Canadian sports writer Stephanie Myles has a great anecdote on yesterday’s El Tabakh-Rezai match on Centre Court. (Screen grab via Twitter.)
We don’t do too much in-depth, let’s-talk-about-the-tennis coverage here on TSF, but every once in awhile it’s a healthy practice just us TSFers to dive into and we’re pretty sure you get a kick out of us trying to sound like we know what we’re talking about.
I’ve had high hopes for many a players on the WTA Tour, especially those with such salacious backgrounds. You know who I’m talking about: the Jelena Dokic‘s and Melanie Oudin‘s of the world. To me, there is nothing better than a mid-ranked player making a run for her country at her home Slam with the crowd (and the world) cheering her on. It’s something unique about women’s tennis that you can’t quite find elsewhere, and though it rarely happens, when it does it is purely magical.
Last year, two such runs captured the attention of tennis fans as Dokic and Oudin made respective runs to the quarterfinals at their home Slams. The back stories were mostly inspiring and the chance for us to ride with them on their incredible journey felt refreshing and new in a women’s tennis tour that can often feel like another tattered episode of Beverly Hills 90210.
At the French Open, it has been a while since such a run has been made. A decade ago, Mary Pierce finally capped off a tumultuous Roland Garros record by winning the title over Conchita Martinez, and she surprisingly made a run to the finals in 2005, taking out Lindsay Davenport along the way before being humbled by one Justine Henin in the title match.
So this year, as Aravane Rezai makes her march through the women’s draw, she cannot do so as a dark horse. Her win two weeks ago in Madrid was a dazzling display of Pierce-like Big Babe tennis, where she hit through the likes of Henin, Jelena Jankovic and Venus Williams. The thing about Rezai seems to be that she really can hit through her opponents with little regard (unlike Oudin) but also has her head squarely screwed on after five years on tour (unlike Dokic).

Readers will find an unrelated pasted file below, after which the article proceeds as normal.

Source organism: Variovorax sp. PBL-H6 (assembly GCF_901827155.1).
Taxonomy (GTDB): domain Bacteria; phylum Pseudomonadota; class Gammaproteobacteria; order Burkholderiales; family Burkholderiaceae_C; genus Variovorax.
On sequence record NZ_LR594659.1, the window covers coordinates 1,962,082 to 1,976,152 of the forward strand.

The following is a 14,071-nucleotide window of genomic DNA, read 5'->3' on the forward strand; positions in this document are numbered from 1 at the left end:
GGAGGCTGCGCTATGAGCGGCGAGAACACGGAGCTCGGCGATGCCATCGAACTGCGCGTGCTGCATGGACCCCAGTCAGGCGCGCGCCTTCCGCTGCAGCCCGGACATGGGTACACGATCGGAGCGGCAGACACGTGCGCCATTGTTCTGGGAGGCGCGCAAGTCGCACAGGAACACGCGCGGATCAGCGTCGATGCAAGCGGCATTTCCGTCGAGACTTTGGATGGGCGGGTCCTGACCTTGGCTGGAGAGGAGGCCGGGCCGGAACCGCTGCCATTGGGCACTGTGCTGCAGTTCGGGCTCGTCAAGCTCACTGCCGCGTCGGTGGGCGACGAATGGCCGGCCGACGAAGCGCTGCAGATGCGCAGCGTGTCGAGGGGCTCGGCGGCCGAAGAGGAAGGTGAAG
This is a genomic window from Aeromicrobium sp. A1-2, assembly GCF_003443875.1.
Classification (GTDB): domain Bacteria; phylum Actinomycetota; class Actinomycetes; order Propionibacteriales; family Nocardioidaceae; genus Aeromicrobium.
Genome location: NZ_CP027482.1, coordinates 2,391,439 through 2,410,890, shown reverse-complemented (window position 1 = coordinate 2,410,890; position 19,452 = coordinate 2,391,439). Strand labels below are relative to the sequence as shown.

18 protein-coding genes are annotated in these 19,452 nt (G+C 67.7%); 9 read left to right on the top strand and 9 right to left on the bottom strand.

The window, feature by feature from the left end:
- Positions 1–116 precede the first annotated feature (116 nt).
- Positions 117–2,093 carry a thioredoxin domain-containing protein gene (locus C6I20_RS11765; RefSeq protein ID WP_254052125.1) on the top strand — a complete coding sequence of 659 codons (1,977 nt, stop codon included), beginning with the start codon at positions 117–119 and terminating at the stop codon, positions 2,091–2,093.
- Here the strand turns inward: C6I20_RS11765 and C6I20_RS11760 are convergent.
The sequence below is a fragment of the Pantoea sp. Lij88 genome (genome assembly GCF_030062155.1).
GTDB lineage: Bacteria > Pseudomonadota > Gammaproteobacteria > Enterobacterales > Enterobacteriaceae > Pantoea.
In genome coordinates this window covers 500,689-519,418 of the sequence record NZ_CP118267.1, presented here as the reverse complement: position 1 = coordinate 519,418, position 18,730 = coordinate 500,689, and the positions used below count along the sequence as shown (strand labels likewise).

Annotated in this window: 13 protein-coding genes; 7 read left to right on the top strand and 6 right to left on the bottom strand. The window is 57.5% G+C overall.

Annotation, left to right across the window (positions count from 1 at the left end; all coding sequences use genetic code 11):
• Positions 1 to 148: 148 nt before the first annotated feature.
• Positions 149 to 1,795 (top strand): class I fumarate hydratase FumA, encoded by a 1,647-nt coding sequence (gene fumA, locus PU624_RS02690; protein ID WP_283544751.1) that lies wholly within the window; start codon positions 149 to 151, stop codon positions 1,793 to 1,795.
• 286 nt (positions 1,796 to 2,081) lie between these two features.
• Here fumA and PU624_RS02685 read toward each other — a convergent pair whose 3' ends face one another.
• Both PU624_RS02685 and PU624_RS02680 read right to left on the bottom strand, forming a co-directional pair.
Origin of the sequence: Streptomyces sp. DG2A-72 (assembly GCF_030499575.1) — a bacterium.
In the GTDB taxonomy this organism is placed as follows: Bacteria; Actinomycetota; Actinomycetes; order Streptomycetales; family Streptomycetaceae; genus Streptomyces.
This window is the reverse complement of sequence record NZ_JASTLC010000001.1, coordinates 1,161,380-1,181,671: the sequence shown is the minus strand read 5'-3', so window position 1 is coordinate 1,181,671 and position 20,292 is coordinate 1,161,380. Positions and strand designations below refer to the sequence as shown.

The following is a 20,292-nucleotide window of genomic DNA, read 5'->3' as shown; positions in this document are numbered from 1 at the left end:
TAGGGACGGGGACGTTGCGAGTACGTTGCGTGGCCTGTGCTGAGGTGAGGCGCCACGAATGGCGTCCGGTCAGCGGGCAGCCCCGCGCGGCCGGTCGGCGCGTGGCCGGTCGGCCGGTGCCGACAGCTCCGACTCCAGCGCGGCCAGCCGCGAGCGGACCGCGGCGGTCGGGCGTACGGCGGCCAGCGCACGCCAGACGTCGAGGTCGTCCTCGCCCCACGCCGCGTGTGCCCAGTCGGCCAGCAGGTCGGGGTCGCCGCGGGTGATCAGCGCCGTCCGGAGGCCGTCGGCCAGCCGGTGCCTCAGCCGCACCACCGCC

Her history is that of a Dokic-Pierce storybook, chalk full of stories of an over-involved father and threats of playing for a different country (Iran) and spats with the French Tennis Federation. Perhaps such histories have plagued girls on the WTA in the past, but if Rezai continues to play with the resolve she showed Sunday in a 6-1, 6-1 drubbing of Canada’s Heidi El Tabakh, then the French could get their first home-grown story line in quite a while.
Amelie Mauresmo could never quite enjoy her experience at Roland Garros because of her distaste for the pressure of the French. But to watch the powerful strokes of Rezai is something special. Few players are not physically intimidated by the Williams sisters, but Rezai can go toe-to-toe with them in a baseline brawl, and if she doesn’t suffer from the Frozen Foot Syndrome that plastered Pierce’s feet to the clay in the 2005 final against Henin, she has a legit shot at being a threat for this tournament.
Like peers Sania Mirza and Shahar Peer, Rezai makes the internationalization of women’s tennis feel more enlightening. And though she can be a streaky player, Rezai seems to be enlightened herself by the journey thus far, something that could prove vital for a shot at Roland Garros glory: “When you play tennis, you make sacrifices to reach that level so this pressure, you like it, it comes with the reward.”
A reward next Saturday for Rezai? First she has to get past Angelique Kerber, a player who drubbed her at this year’s Aussie Open.